Step 2

Holding the right needle in place with your left thumb, wrap the yarn around the tip of the right needle in a counter clockwise direction. Imagine the clock is laying face up in your lap with the 12 on your knees and the 6 at your stomach. Your yarn should end up back on the right side of the needle.

Step 3

Carefully push the loop of yarn through the stitch on the left needle. You will be pushing the tip of the right needle through the stitch and underneath the needle. When your right needle tip comes out the back it should have one stitch on it.

Step 4

Gently push the stitch you just went through off of the left needle while making sure to keep the stitch you just made in place on the right needle.


You’ve made your first purl stitch. Continue purling all the stitches in the row. When you knit all the even numbered rows and purl all the odd numbered rows it is called stockinet stitch. This is the stitch pattern that gives you that nice flat “fabric” look.  

To learn how to make a knit stitch see Tutorial: Knit Stitch

To learn how to bind off see Tutorial: Binding Off

Tutorial: knit Stitch

In knitting there are really only two stitches. You knit and you purl. Everything is made with variations of these two stitches. The knit stitch puts a bump on the back of your work while the purl stitch puts the bump on the front of your work. Once you learn these two stitches you will be on your way to knitting whatever you want.



Step 1

Cast on enough stitches to practice with. Try about 10 at a time to start. To learn how to cast on see Tutorial: Casting On

Step 2

Insert the empty right needle into the first stitch on the left needle. Your first stitch is the one closest to the tip of the needle. Place the point of the right needle into the first stitch from the front left side of the stitch, go under the left needle and come out the back on the right side of the stitch. This is the same way you insert the needle when you use the knitted cast on.


Step 3

Holding the right needle in place with your left index finger, wrap your yarn around the right needle tip in a counter clockwise direction. Imagine the clock is laying face up on your lap with the 12 on your knees and the 6 at your stomach. Your yarn should end up back on the right side of the needle.

Step 4

Use the right needle tip to pull the yarn through the stitch. This is where the technique changes from how you cast on. Do not keep pulling the yarn. Stop pulling as soon  as you are through the stitch.

Step 5

Gently push the first stitch off the left needle while making sure you keep the stitch you just made on the right needle. If you cast on 10 stitches you should now have 9 on the left needle and 1 on the right.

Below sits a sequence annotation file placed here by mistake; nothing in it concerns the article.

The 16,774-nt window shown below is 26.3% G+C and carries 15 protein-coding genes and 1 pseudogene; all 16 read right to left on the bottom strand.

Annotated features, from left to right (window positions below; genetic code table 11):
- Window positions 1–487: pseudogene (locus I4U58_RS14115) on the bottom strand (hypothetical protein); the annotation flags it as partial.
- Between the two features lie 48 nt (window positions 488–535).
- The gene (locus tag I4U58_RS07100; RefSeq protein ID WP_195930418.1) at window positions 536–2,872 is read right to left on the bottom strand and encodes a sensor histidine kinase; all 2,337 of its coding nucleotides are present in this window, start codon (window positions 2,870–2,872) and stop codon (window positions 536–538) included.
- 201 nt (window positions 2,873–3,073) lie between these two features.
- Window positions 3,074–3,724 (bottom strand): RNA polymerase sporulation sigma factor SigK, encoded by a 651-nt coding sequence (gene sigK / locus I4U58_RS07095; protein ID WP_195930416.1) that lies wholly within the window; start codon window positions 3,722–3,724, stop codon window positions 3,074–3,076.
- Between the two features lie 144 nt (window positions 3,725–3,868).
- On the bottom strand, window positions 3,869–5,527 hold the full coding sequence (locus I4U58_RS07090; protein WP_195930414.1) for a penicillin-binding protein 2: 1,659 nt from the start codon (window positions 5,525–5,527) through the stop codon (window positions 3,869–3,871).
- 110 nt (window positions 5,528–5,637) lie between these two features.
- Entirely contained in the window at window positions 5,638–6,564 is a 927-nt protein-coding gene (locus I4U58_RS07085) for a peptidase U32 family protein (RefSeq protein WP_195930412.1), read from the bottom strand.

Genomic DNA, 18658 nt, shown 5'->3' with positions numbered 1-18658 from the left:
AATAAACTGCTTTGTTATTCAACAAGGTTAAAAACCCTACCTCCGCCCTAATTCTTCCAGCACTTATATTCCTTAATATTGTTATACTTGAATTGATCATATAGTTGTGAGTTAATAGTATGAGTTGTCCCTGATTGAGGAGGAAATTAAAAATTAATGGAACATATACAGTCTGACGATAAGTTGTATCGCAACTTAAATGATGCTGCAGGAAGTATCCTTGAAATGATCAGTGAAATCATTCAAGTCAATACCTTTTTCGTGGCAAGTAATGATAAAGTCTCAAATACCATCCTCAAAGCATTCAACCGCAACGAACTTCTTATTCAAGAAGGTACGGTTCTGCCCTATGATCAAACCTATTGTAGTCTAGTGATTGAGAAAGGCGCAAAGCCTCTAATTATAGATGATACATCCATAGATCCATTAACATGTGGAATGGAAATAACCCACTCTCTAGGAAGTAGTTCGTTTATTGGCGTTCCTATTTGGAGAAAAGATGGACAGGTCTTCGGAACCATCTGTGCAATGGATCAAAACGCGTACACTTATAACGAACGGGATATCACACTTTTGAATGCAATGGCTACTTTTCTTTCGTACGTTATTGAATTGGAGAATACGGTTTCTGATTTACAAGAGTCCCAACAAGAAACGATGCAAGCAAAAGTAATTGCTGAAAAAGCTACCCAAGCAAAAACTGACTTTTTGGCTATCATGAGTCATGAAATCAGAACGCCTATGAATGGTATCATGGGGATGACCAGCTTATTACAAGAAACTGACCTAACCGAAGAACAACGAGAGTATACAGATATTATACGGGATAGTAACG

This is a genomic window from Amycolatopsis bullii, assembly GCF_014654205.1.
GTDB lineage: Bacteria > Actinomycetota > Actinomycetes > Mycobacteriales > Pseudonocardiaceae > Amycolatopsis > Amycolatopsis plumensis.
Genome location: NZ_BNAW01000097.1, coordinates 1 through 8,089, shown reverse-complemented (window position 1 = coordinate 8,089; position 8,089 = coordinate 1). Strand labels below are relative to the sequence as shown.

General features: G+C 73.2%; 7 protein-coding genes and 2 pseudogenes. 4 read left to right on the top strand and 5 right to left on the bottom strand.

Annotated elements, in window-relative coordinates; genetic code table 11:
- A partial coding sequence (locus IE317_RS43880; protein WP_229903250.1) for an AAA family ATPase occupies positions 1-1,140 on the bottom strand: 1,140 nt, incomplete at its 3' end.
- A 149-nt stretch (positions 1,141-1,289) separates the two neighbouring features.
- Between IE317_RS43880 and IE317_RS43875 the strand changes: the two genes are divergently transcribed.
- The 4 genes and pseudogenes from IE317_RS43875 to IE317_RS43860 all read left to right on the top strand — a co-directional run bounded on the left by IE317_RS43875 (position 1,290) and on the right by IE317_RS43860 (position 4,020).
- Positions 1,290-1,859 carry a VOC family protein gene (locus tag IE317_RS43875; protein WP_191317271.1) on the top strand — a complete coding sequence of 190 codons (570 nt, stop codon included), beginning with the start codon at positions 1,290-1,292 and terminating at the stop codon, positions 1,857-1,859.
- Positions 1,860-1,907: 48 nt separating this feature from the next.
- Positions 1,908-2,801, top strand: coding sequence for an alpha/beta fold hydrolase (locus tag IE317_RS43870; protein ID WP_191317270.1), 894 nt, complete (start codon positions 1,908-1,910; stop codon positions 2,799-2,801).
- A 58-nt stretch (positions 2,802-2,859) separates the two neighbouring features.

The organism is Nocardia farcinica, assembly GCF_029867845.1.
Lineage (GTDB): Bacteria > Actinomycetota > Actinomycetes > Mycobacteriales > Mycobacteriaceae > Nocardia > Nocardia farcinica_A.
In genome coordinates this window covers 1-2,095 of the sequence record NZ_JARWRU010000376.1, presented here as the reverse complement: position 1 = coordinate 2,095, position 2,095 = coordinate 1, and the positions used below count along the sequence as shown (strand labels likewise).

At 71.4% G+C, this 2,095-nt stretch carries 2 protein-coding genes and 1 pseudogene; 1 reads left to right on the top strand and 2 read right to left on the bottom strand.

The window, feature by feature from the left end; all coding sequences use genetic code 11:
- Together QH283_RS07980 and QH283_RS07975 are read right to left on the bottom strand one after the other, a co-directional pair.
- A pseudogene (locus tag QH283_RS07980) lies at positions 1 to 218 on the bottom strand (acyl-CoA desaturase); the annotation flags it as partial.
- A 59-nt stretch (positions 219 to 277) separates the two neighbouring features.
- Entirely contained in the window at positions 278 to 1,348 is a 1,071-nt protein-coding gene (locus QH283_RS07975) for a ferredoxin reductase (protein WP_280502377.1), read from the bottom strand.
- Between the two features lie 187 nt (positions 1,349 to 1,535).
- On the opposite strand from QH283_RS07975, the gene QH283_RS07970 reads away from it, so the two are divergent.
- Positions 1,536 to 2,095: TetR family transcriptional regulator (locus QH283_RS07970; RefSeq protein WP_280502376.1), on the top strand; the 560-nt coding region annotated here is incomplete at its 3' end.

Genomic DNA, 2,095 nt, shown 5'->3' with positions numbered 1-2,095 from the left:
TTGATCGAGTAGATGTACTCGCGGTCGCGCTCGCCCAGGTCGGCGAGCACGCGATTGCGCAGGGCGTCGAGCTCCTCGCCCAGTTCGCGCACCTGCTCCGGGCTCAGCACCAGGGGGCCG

You’ve completed one knit stitch. Continue repeating steps 2 through 5 until you’ve knitted all 10 stitches. Then just move the full right needle to your left hand and go again. Knit every row for practice. Knitting every row is called garter stitch. Try to keep your stitches uniform. They should be not too tight to slide easily and not so loose they are sloppy. Most beginners have a problem with making their knit stitches too tight. Just relax your hands. Try to have faith that the stitches will appear like you want them too. If you need to in the beginning wiggle your just formed stitches a little to loosen them up. It is much easier to knit the next row if your stitches will slide a little. Using aluminum needles will also help. Wood, plastic and bamboo needles have more “grip” and yarn doesn’t slide as easily on them as it does on the aluminum ones. When you are more comfortable with knitting you can experiment with different types of needles before you buy your permanent collection.

To learn how to make a purl stitch see Tutorial: Purl Stitch

To learn how to bind off see Tutorial: Binding Off

Tutorial: Knit-on Cast On

 Casting on is the term used in knitting for setting up your first row of stitches. There are many different ways to cast on. These instructions are for the first method I learned. I would recommend using slightly larger needles to learn how to cast on. Something in the size range of US 9 to 11 should be good. You’ll also need some scrap yarn to practice with. Any simple yarn such as Cascade 220, Red Heart or Simply Soft will do. Don’t use anything too fluffy or fuzzy for your first time. You will have plenty of time later to experiment with different yarns.

Knit On Cast On

Special trick for understanding step 3. Do this before beginning step 1. Especially for blind people.

Hold both needles together so that the points are facing up toward the ceiling. Place slip knot over both needles and hold your yarn coming from the ball to the right side of the needles. Pull the yarn so the slip knot is snug. Hold both needles in your right hand with your thumb holding the slip knot in place. Twist the needle on the left so that it crosses in front of the one on the right. You should have an X shape. This is the way your stitch should look after step 3. Take special note of how you would have to insert the right needle to achieve the same affect. Remove the slip knot and begin with step 1.

Step 1

Make a slip knot. To learn how to make a slip knot see Tutorial: Slip Knot

Step 2

Place slip knot on left hand needle and adjust to fit. This will be considered your first stitch. Do not tighten it too much. You need to be able to get your other needle through it too.

Step 3

Insert the point of the left hand needle through the stitch from front to back. The right needle should be underneath the left needle. See Special trick above. Needles should be crossed about 1 or 2 inches from the tips.

Step 4

Use your left index finger to hold the right needle in place and let go with your right hand.

Step 5

With your right hand wrap the yarn coming from the ball around the

Right hand needle tip in a counter clockwise direction. Imagine the clock is laying face up on your lap with the 12 on your knees and the 6 at your stomach. The end of the yarn should end up back on the right side of the needle. Then drop the yarn and put your right hand back on the right needle.